Article Text

Download PDFPDF
Pneumoconiosis after sericite inhalation

Abstract

Background: Between 1997 and 1999 three sericite plant workers in Paraná, Brazil, were diagnosed with pneumoconiosis.

Aims: To investigate and describe the radiological, clinical, and pathological changes in miners and millers exposed to sericite dust with mineralogical characteristics of inhaled dust.

Methods: The working premises were visited to examine the sericite processing and to classify the jobs according to make qualitative evaluation. Respirable dust was collected and the amount of crystalline silica and particle size distribution were measured. Forty four workers were examined by a standard questionnaire for respiratory symptoms, spirometry, and chest x ray. Material from an open lung biopsy was reviewed for histopathological and mineralogical analysis, together with sericite samples from the work site to compare the mineral characteristics in lung lesions and work area.

Results: Respirable dust contained 4.5–10.0% crystalline silica. Particle size distribution showed a heavy burden of very fine particles (23–55%) with a mean diameter of <0.5 μm. Mean age of sericite miners was 41.0 (11.9) and mean number of years of exposure was 13.5 (10.1). In 52.3% of workers (23/44), chest radiographs presented a median category of 1/0 or above, and 18.2% (8/44) had a reduced FEV1. There was a significant association between exposure indices and x ray category. Histological studies of the lung biopsy showed lesions compatible with mixed dust fibrosis with no silicotic nodules. x Ray diffraction analysis of the lung dust residue and the bulk samples collected from work area showed similar mineralogical characteristics. Muscovite and kaolinite were the major mineral particle inclusions in the lung.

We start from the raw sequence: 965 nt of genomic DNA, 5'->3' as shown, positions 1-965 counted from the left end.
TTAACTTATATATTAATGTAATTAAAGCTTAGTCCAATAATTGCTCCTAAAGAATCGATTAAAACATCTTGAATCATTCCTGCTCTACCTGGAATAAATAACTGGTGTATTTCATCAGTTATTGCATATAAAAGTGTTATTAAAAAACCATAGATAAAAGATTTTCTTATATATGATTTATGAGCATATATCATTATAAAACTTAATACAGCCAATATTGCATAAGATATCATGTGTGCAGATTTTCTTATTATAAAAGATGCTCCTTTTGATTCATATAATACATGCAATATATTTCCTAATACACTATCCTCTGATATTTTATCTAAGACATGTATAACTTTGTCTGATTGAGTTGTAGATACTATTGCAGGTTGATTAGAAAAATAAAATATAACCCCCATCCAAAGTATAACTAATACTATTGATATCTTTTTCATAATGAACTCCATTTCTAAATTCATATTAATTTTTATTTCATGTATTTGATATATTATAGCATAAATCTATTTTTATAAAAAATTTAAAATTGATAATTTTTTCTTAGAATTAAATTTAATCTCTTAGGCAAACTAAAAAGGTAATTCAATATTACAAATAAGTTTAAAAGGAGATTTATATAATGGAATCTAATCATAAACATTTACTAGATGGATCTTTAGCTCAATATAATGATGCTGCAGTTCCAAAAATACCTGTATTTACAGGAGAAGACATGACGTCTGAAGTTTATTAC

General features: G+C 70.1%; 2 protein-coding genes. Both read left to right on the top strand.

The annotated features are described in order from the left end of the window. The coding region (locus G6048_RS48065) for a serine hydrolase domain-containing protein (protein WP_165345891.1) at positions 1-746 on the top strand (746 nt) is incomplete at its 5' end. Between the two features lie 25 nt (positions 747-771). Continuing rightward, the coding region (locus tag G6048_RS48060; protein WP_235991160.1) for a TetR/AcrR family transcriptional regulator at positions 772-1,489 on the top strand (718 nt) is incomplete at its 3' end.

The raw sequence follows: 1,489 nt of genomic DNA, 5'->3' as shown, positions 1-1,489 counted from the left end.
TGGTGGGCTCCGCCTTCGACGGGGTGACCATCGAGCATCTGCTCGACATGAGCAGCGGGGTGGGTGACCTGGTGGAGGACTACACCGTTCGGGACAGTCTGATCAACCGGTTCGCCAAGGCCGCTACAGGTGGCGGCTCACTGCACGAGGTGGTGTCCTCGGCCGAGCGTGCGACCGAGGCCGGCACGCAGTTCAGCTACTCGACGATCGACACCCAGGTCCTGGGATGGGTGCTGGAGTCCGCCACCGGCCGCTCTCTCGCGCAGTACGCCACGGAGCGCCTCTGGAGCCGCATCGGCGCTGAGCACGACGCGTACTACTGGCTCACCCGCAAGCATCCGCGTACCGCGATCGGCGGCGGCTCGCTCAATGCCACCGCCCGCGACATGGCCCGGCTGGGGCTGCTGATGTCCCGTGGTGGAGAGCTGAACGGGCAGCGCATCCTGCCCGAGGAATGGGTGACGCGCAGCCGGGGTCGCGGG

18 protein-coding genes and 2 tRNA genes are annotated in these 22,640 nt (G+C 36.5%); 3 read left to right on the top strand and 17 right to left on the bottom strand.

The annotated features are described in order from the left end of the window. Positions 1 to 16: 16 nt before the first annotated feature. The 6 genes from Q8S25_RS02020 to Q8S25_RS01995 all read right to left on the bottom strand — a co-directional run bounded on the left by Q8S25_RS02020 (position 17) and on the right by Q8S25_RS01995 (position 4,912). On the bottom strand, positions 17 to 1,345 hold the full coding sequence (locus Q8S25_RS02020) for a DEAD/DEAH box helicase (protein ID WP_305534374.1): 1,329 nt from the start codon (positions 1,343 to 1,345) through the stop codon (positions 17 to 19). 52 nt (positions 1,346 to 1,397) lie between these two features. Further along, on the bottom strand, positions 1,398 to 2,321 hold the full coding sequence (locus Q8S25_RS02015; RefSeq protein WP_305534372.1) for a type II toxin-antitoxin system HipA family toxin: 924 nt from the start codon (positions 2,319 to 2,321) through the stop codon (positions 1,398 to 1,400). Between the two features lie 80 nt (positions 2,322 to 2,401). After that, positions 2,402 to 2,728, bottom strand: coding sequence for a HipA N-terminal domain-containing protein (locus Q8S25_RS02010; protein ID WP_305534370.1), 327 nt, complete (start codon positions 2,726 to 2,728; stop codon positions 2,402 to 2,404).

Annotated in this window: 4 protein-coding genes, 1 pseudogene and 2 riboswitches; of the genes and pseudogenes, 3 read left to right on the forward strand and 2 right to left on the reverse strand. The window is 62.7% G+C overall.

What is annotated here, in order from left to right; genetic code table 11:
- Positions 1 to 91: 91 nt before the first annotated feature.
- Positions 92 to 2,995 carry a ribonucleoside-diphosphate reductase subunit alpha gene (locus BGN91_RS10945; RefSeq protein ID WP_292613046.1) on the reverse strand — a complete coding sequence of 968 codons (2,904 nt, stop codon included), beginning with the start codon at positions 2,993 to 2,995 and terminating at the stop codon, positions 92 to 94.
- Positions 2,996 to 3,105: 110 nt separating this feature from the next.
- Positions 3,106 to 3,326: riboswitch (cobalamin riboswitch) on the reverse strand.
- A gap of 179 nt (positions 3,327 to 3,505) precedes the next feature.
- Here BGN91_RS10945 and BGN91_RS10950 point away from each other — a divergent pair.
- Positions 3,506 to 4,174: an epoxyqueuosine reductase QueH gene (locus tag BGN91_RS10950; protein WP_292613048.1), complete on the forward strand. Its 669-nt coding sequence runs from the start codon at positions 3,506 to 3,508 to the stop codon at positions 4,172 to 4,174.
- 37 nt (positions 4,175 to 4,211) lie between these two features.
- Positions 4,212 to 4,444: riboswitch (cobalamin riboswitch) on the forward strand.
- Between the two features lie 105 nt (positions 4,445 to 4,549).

Conclusion: Exposure to fine sericite particles is associated with the development of functional and radiological changes in workers inducing mixed dust lesions, which are distinct histologically from silicosis.

  • mixed dust pneumoconiosis
  • sericite
  • sericite pneumoconiosis
  • silicate pneumoconiosis

Statistics from Altmetric.com

Request Permissions

If you wish to reuse any or all of this article please use the link below which will take you to the Copyright Clearance Center’s RightsLink service. You will be able to get a quick price and instant permission to reuse the content in many different ways.